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An Analysis of HB 1252: ‘The Entrenched Monopoly Protection Act’

Jay Ovittore May 4, 2009 Community Networks, Editorial & Site News, Public Policy & Gov't 4 Comments

j0189616The first fallacy of HB 1252 can be found in its name, Level Playing Field/Cities/Service Providers. Would a level playing field exist where companies like Time Warner Cable and Embarq are exempted from the rules enacted in the bill, because they are private providers? No. The bill states very clearly all of the restrictions are on municipalities, all of the freedom from the restrictions go to private industry. This bill does not create a level playing field – it empties it of municipal projects leaving Time Warner and Embarq exactly where they are today, enjoying the fruits of a duopoly.

What do you think Time Warner would do if they had to follow these rules and regulations? They would fight the bill as anti-competitive, which it is. HB 1252 does one thing very well – preserves the de-facto duopoly for the companies that already provide service.

Sure, you could argue that municipalities could still technically set up service under this bill. But, what taxpayer is going to allow their City Council or County Commission to borrow money like a private business? Prohibited from consideration are bond initiatives and grants from foundations, as well as access to the $4.7 billion in stimulus money from the American Reinvestment and Recovery Act (ARRA), to provide state of the art broadband to underserved parts of our country. So one could say that HB 1252 is prohibiting the Reinvestment and Recovery of North Carolina’s economy.

Congress’ own studies and research shows ARRA funding is critical to the deployment of rural broadband, which simply will exist in no other way. In this part of the country, outside of the largest cities we are are all underserved by cable and telephone broadband providers. What community wouldn’t if the incumbent providers capped and limited usage at radically higher prices.

Then we have Section 1b(6). This section for municipal providers says: “The North Carolina Utilities Commission may adopt rules and regulations to ensure compliance with the provisions of this subdivision, and all records demonstrating compliance shall be filed with the North Carolina Utilities Commission and made available for public inspection and copying.” Utilities Commission! Since when is broadband and cable viewed as a utility? It was determined to be unregulated by the FCC, because of deregulation legislation passed in 1996. If municipal broadband will be viewed as a utility in North Carolina, then all private industry providers should have to comply as well. In either case, I don’t think this is necessary to deem broadband and cable as a utility, if there was sufficient competition in the first place.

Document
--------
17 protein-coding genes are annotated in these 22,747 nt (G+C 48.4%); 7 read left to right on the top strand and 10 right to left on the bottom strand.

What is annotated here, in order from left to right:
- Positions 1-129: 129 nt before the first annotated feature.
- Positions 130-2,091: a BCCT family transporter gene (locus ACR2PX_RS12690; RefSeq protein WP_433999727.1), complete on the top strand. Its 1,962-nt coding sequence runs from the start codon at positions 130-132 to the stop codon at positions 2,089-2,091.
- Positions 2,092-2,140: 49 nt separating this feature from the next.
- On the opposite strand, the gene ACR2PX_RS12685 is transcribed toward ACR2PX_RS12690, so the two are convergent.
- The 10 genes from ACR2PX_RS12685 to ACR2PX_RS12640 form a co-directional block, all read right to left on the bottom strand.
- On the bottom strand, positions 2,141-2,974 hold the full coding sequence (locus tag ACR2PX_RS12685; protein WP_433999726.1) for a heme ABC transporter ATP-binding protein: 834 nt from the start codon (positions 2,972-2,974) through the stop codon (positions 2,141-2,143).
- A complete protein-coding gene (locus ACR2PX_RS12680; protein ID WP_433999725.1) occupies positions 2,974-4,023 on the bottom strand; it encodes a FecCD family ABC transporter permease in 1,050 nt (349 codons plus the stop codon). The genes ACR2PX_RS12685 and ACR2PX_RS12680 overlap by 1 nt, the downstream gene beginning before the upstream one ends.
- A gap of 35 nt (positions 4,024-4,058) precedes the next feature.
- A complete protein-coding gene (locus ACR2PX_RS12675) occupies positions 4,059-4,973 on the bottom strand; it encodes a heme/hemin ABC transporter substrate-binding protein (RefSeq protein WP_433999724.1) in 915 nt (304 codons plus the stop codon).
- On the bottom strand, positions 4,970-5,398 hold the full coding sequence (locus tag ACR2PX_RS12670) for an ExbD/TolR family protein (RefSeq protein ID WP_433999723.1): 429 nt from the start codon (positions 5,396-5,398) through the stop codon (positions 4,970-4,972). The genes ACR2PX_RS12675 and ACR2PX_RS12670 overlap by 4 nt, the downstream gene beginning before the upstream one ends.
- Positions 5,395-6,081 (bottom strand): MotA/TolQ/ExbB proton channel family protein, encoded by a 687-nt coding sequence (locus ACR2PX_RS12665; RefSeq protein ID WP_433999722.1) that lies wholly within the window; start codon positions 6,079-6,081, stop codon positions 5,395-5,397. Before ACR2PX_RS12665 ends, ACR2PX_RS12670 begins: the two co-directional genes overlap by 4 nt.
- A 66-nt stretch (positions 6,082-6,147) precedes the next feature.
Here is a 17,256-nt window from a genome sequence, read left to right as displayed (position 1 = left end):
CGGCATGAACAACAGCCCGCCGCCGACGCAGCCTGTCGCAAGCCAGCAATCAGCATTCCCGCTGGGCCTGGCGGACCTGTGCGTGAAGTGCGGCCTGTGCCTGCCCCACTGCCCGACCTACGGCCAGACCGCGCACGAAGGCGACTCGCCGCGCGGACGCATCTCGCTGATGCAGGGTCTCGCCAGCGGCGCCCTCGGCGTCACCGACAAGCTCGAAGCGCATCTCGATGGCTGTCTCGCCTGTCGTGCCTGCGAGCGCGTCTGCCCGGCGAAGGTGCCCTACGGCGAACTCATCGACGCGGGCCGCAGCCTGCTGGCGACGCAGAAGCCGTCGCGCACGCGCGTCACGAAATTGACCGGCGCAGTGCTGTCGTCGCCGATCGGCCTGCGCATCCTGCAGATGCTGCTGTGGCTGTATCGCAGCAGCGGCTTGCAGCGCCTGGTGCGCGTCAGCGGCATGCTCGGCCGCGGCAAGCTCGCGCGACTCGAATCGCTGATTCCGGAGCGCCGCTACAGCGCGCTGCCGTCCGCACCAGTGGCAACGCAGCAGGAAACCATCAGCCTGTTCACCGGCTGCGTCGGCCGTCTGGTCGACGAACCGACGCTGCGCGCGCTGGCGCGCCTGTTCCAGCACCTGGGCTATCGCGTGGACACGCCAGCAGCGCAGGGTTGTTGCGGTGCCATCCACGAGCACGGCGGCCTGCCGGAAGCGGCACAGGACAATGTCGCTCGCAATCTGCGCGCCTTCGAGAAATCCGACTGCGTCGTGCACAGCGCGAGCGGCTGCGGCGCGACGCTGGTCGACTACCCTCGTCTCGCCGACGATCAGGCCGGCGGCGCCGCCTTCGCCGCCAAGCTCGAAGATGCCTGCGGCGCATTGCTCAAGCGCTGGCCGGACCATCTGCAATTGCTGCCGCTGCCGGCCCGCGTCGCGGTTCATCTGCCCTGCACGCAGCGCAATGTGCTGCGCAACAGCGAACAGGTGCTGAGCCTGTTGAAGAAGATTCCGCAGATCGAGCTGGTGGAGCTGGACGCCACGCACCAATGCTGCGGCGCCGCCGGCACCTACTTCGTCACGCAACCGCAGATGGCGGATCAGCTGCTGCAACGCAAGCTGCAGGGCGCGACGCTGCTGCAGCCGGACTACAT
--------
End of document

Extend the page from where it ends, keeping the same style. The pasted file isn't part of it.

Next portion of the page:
All the language in the bill about cities not being able to cross-subsidize doesn’t apply to the private industry either. The private industry does cross-subsidize. Time Warner Cable does not separate its cable, broadband, and digital phone businesses. In fact, the company markets all three in product bundles specifically designed to attract customers to their entire package of services. The results of these bundle sales help each product’s numbers look better on financial reports. Broadband continues to account for a large amount of those profits — Time Warner Cable made $1.1 Billion in the first quarter of this year on broadband service alone. Broadband is hardly suffering a downturn from the economy..

Miring local government with a nightmarish set of regulations and burdensome paperwork is a recipe for an accounting nightmare and unnecessary expenses that private providers do not have. How could any local municipality convince residents to go along with the blizzard of requirements that have one design — to discourage communities from getting into this business in the first place.